Content Marketing vs Social Media Marketing: Differences and Peculiarities

One of the most confusing distinctions in the digital age of blurred and yet undefined lines is the differentiation of each separate direction of online marketing. If we can clearly understand the differences, it will also lead to the more efficient application of useful practices for each. Two aspects that are most often confused are content marketing and social media marketing. The two are so interrelated in their operation that it is sometimes very difficult to define the line where one ends and the other begins. Let’s first see what content marketing is.

1. Where does it start? 

2. Where is it anchored? 

3. How does it reach the end consumer?

4. And,most importantly, what is its goal? 

Content Marketing vs. Social Media Marketing. Image source – Slideshare, Brian Cliette

Content Marketing 

Content marketing starts with industry know-how

Let’s say, you are a tour agency specializing in tours to East Asian countries for pilgrimages, meditation tours, spiritual retreats, religious sightseeing, etc. You are aiming to cater to a specific niche. Naturally, the customer, who is interested in exploring one or all of these during their vacation, would prefer a tour agency capable of guiding them, minimizing their research and offering them the best possible options to efficiently use their time and financial means with the most benefit. They would probably choose your agency over thousands of others, who have a different niche or are more broad service providers.

So, given the situation, how do you use content marketing to attract leads and consequently increase sales? You prove what you have the know-how that would make you qualified as the best tour operator specifically for their dream vacation. And you prove it through content.

Content marketing is based on industry know-how. Image source – NEILPATEL

Content marketing is anchored in your company website 

The content your company produces is like a vast, most detailed resume, divided into easily consumable sections and presented in formats that are most effective for your target audience. And all this information that speaks volumes about who you are, what you believe in, what your knowledge is, where you have been and what you have done sits on your website. These include pages where your existing and potential customers can find the relevant information, your blog section, any content you have produced in the form of white papers, books, magazines, video and audio materials. Video and audio sharing platforms like YouTube can also be considered drives where your content sits (so it is important to link those to your main lead generation point – your website).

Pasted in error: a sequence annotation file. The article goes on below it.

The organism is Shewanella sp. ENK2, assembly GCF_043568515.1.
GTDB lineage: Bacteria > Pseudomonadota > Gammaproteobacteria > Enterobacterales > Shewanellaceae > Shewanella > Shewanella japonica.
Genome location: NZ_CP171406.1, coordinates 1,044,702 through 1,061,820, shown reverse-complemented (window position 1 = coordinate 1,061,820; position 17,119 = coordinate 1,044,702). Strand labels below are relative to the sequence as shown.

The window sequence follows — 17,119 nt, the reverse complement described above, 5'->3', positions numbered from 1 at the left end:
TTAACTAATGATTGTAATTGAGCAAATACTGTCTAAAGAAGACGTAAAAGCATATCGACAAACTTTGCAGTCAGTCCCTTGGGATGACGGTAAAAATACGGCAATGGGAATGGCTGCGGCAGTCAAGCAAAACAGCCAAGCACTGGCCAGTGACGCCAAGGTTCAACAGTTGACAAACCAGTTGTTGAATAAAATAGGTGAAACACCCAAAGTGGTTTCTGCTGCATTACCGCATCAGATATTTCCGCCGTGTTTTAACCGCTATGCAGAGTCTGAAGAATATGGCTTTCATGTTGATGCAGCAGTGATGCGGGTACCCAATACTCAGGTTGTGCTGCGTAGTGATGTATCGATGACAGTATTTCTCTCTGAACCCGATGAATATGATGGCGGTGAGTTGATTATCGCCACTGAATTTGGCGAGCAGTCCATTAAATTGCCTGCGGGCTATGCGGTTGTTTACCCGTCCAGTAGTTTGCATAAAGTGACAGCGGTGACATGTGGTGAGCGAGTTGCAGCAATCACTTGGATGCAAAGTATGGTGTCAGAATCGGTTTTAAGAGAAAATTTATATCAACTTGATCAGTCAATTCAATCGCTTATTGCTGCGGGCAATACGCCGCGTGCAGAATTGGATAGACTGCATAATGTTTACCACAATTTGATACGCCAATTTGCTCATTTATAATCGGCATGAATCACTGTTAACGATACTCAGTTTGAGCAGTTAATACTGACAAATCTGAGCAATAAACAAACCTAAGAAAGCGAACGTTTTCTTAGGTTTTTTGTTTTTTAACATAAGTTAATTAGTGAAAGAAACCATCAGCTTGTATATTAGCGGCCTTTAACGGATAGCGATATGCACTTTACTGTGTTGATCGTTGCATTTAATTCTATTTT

Content Marketing is anchored in your website. Image Source – RaraTheme

Channels used for marketing content to reach target audiences

Here, pay attention!!!, is where social media come in and all the confusion starts. Your content produced for marketing purposes now needs to be spread to reach its audience. Today, instead of newspapers, print magazines, radio or television, around 80-90% of the content is shared via social media. This IS NOT social media marketing. It is sharing of marketing content with the use of an available channel – social media. This is a preferred channel (others could be online business directories, forums, same newspapers and TV) because it allows utilizing most efficient targeting tools and reaching VAST audiences of billions of people, part of which is your specific target market. When the content reaches its target audiences, the link takes them back to your website, where your content is anchored.

The goal of content marketing is to generate leads and convert them into purchase

And finally, when your target audience has reached your website, whether you have used social media or any other channel of dissemination for your marketing content, it then serves the purpose of reinforcing your industry know-how, your authority and credibility. It is an affirmation that you can give the potential customer what they need. Thus, your content triggers them to make the first purchase.

Social media marketing is all about communication, engagement and brand recall. Image source – AUSIT

Social Media Marketing